sleep habitsSleeping too little, sleeping too much, still tired at the end of the day….sound familiar to you? Irregular sleep or sleep disturbances are some of the most common reactions to disaster distress. Have your sleeping habits changed since the pandemic started? Perhaps they’ve changed multiple times. 

Sleep hygiene, also known as cleaning up your sleep habits, plays a huge role in our physical and mental health, especially amidst a pandemic. Sharon Wright, RN, from Show Me Hope shares her knowledge about sleep hygiene in this video

Many things can affect our sleep from foods, to screen time, to stress. One of the most common habits that affects sleep hygiene is screen time before bed. Many people across the country have transitioned to working from home since the pandemic began. That means hours of time spent on the computer, email, Zoom and phone. After work, many turn to TV, Netflix and social media at night to get a sense of freedom and leisure from the stress of COVID-19. Unfortunately all that screen time negatively impacts how rested we actually feel.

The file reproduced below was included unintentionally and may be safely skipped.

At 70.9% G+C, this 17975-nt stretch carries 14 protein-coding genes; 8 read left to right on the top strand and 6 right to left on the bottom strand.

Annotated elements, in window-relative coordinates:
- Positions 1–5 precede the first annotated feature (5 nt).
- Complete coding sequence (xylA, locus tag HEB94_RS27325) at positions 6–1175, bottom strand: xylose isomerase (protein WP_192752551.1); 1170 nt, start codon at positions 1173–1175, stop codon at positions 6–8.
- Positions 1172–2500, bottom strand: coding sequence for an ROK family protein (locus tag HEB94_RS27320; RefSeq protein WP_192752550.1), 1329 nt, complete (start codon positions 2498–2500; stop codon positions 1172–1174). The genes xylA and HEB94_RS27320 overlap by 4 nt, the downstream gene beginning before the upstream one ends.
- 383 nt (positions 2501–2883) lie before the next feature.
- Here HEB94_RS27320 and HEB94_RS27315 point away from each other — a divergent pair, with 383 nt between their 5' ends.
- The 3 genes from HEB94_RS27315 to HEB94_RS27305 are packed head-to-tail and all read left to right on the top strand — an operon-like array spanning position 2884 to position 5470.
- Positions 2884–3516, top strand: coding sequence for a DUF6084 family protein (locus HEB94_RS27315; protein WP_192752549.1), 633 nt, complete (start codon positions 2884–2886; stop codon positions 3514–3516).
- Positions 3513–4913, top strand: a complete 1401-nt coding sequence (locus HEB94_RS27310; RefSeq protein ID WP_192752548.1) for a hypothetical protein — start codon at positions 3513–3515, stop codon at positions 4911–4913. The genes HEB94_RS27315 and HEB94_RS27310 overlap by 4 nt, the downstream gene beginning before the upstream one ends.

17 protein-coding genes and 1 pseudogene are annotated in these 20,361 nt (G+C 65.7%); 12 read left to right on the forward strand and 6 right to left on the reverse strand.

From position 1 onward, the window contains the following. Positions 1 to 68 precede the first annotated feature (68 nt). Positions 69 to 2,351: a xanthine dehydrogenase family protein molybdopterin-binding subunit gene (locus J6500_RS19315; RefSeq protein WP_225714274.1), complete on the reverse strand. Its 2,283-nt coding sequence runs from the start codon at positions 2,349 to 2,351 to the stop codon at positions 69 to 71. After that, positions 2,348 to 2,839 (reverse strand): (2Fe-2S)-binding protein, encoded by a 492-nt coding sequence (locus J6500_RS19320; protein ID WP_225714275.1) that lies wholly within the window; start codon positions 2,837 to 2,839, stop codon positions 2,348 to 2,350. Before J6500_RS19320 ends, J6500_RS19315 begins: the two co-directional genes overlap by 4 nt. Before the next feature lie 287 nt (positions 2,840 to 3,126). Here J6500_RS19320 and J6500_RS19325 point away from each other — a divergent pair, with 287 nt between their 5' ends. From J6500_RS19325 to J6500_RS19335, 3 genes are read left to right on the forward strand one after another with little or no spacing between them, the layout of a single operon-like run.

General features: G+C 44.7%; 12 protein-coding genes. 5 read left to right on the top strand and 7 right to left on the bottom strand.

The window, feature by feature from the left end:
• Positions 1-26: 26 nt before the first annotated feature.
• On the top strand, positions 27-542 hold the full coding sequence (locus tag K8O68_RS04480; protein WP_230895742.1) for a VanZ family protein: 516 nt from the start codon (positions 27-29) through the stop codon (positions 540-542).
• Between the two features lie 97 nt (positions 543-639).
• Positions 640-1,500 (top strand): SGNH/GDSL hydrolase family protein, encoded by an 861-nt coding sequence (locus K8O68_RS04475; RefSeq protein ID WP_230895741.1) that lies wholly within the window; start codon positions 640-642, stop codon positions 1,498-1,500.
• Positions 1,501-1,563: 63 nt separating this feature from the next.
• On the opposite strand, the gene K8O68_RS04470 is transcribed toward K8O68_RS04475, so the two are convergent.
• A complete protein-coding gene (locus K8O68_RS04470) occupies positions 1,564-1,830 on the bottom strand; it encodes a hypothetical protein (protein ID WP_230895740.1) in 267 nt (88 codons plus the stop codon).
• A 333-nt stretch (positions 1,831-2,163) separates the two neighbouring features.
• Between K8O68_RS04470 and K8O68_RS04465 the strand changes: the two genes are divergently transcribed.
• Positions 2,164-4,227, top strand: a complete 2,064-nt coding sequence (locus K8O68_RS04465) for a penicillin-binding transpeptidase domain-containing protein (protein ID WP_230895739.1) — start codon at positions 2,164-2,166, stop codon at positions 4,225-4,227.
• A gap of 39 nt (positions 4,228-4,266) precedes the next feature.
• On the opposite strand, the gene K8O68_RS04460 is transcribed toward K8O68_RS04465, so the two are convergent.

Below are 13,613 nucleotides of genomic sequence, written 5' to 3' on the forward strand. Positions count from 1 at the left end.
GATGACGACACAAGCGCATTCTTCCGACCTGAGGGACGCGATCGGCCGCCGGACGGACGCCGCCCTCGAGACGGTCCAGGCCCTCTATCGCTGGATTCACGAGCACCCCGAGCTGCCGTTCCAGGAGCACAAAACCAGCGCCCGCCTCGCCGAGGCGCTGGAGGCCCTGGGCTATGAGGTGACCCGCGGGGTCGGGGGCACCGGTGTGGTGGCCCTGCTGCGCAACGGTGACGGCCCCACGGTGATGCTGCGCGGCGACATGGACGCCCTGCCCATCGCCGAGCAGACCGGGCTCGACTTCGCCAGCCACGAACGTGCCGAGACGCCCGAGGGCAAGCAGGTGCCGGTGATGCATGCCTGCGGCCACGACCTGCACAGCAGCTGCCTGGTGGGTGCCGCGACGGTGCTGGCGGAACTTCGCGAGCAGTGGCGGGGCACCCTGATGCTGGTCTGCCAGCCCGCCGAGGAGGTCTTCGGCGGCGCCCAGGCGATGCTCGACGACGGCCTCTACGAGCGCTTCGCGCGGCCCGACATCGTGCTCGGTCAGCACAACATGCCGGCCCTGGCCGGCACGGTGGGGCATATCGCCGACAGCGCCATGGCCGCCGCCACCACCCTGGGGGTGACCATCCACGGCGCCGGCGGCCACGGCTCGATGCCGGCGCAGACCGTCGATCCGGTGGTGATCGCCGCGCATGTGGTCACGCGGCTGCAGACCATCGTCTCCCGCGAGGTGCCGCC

Our bodies naturally produce melatonin that helps us fall asleep and stay asleep. Blue lights found in most smartphones and screens interrupt this production. That’s why experts say it’s important to turn off all devices several hours before you sleep.

Other things to help sleep hygiene include going to bed and waking up at the same time, eating no later than three hours before bedtime, taking short naps, and getting an average of eight hours of sleep per night. 

For more tips on sleep hygiene, check out this video.

If you or someone you know is experiencing stress due to the pandemic, call or text Show Me Hope for 24/7 anonymous crisis counseling. We’re here to listen. 

Disaster Distress Hotline: 1-800-985-5990
Tri-County Mental Health: 816-468-0400